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On Shabbos, just after opening the Ark and singing the paragraph ending in

ברוך שנתן תורה לעמו ישראל בקדושתו

we read a paragraph from the Zohar that ends in a few sentences that in every congregation other than a chabad that I've been to, the congregation sings, starting with בא אנא רחיץ.

In the art scroll siddur, that last word is vowelized with a Chirik (one dot) under the ח, thus "racheetz". However, in many congregations it seems to be pronounced as if the vowel were two horizontal dots (tzeirei) thus as "rachaytz". I have seen in different siddurs this alternative vowelization.

I realize that in any Aramaic passage such as this there could be ambiguity done the centuries on how words are to be vowelized, but this passage is so ubiquitous in use that I would not expect the "right" vowels to have been forgotten in time.

Is there some genuine argument over which is proper, or if not, which is the "right" pronunciation?

  • In general, Aramaic words spelled with a tzeirei are pronounced as if with a chirik- take the word אין, meaning "yes," as an example. – DonielF Jun 4 '17 at 23:57
  • @DonielF Are you sure the Aramaic word אין is spelled with a tzeirei? I'm about 80% sure I've seen it with a chirik in an Artscroll gemara. – Daniel Jun 5 '17 at 0:07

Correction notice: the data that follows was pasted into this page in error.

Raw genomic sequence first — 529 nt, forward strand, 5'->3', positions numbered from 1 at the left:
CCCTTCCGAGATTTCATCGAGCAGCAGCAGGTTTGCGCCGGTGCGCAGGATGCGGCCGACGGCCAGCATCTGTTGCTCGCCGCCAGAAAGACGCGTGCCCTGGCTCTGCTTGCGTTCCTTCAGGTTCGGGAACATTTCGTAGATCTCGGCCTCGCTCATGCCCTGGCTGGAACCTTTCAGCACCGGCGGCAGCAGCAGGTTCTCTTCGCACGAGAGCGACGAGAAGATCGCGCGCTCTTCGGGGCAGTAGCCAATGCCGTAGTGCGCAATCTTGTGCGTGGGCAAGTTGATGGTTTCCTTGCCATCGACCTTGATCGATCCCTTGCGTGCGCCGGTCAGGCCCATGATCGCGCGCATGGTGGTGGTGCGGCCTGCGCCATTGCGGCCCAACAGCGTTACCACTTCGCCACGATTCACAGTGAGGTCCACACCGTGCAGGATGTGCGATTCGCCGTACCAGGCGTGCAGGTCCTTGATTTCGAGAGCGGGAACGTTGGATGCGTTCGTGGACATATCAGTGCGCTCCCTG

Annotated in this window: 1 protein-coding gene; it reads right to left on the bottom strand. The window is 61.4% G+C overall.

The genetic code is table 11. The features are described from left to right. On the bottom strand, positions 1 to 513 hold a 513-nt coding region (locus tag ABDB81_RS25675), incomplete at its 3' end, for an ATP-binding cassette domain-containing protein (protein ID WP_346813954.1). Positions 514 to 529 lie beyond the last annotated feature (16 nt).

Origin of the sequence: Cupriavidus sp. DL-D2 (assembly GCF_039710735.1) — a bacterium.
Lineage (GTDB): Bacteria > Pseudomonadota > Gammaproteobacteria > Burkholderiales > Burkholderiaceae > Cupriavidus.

• @Daniel All of my Artscrolls have a tzeiri, but I don't have one on me to confirm. – DonielF Jun 5 '17 at 0:08
  • If Aramaic words spelled with a tzeirei are indeed pronounced as if with a chirik, then that would explain why some sidurrim present the word with tzeirei (right spellilng) and some with chirik (here is how you say it). That would be a solid answer to the question. But in that case, what about the word at the beginning of the phrase, which to my knowledge, everybody pronounces as "bei" not "bee" and which definitiely has a tzeirei in all the siddurim I have seen? – Mark Fischler Jun 5 '17 at 15:58

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